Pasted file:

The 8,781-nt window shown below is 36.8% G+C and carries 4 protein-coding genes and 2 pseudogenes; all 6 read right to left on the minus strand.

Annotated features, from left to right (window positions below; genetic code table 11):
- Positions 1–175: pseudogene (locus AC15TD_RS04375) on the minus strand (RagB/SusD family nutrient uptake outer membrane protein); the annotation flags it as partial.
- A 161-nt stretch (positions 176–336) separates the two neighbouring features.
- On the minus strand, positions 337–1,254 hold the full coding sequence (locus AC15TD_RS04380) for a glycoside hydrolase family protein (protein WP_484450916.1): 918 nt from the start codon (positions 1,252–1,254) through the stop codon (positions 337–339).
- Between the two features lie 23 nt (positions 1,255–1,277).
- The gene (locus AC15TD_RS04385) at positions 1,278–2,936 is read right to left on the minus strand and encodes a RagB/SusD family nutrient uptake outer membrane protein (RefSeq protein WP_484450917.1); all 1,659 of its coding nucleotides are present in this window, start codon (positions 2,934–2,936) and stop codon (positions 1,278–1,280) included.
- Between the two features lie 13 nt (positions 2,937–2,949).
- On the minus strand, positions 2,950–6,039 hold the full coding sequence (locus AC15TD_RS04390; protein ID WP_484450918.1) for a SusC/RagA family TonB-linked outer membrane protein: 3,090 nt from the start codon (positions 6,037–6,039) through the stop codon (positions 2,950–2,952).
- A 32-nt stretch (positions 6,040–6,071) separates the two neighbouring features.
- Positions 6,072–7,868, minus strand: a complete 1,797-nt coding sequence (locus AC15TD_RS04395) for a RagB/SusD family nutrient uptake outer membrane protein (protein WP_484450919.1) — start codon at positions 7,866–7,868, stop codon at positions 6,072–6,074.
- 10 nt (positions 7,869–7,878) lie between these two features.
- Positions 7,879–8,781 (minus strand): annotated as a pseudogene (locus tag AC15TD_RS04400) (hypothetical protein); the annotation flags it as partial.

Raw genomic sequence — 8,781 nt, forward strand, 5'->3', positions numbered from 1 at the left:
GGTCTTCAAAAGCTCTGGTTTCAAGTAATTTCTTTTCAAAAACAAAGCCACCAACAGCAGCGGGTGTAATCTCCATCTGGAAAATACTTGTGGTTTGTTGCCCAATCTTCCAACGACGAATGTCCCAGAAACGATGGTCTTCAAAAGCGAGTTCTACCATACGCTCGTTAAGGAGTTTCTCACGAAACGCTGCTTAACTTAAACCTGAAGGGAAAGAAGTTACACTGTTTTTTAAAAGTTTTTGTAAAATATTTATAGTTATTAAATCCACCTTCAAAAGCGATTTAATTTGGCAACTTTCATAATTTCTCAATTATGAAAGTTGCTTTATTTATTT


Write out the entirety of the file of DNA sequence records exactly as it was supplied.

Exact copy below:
The 8,781-nt window shown below is 36.8% G+C and carries 4 protein-coding genes and 2 pseudogenes; all 6 read right to left on the minus strand.

Annotated features, from left to right (window positions below; genetic code table 11):
- Positions 1–175: pseudogene (locus AC15TD_RS04375) on the minus strand (RagB/SusD family nutrient uptake outer membrane protein); the annotation flags it as partial.
- A 161-nt stretch (positions 176–336) separates the two neighbouring features.
- On the minus strand, positions 337–1,254 hold the full coding sequence (locus AC15TD_RS04380) for a glycoside hydrolase family protein (protein WP_484450916.1): 918 nt from the start codon (positions 1,252–1,254) through the stop codon (positions 337–339).
- Between the two features lie 23 nt (positions 1,255–1,277).
- The gene (locus AC15TD_RS04385) at positions 1,278–2,936 is read right to left on the minus strand and encodes a RagB/SusD family nutrient uptake outer membrane protein (RefSeq protein WP_484450917.1); all 1,659 of its coding nucleotides are present in this window, start codon (positions 2,934–2,936) and stop codon (positions 1,278–1,280) included.
- Between the two features lie 13 nt (positions 2,937–2,949).
- On the minus strand, positions 2,950–6,039 hold the full coding sequence (locus AC15TD_RS04390; protein ID WP_484450918.1) for a SusC/RagA family TonB-linked outer membrane protein: 3,090 nt from the start codon (positions 6,037–6,039) through the stop codon (positions 2,950–2,952).
- A 32-nt stretch (positions 6,040–6,071) separates the two neighbouring features.
- Positions 6,072–7,868, minus strand: a complete 1,797-nt coding sequence (locus AC15TD_RS04395) for a RagB/SusD family nutrient uptake outer membrane protein (protein WP_484450919.1) — start codon at positions 7,866–7,868, stop codon at positions 6,072–6,074.
- 10 nt (positions 7,869–7,878) lie between these two features.
- Positions 7,879–8,781 (minus strand): annotated as a pseudogene (locus tag AC15TD_RS04400) (hypothetical protein); the annotation flags it as partial.

Raw genomic sequence — 8,781 nt, forward strand, 5'->3', positions numbered from 1 at the left:
GGTCTTCAAAAGCTCTGGTTTCAAGTAATTTCTTTTCAAAAACAAAGCCACCAACAGCAGCGGGTGTAATCTCCATCTGGAAAATACTTGTGGTTTGTTGCCCAATCTTCCAACGACGAATGTCCCAGAAACGATGGTCTTCAAAAGCGAGTTCTACCATACGCTCGTTAAGGAGTTTCTCACGAAACGCTGCTTAACTTAAACCTGAAGGGAAAGAAGTTACACTGTTTTTTAAAAGTTTTTGTAAAATATTTATAGTTATTAAATCCACCTTCAAAAGCGATTTAATTTGGCAACTTTCATAATTTCTCAATTATGAAAGTTGCTTTATTTATTT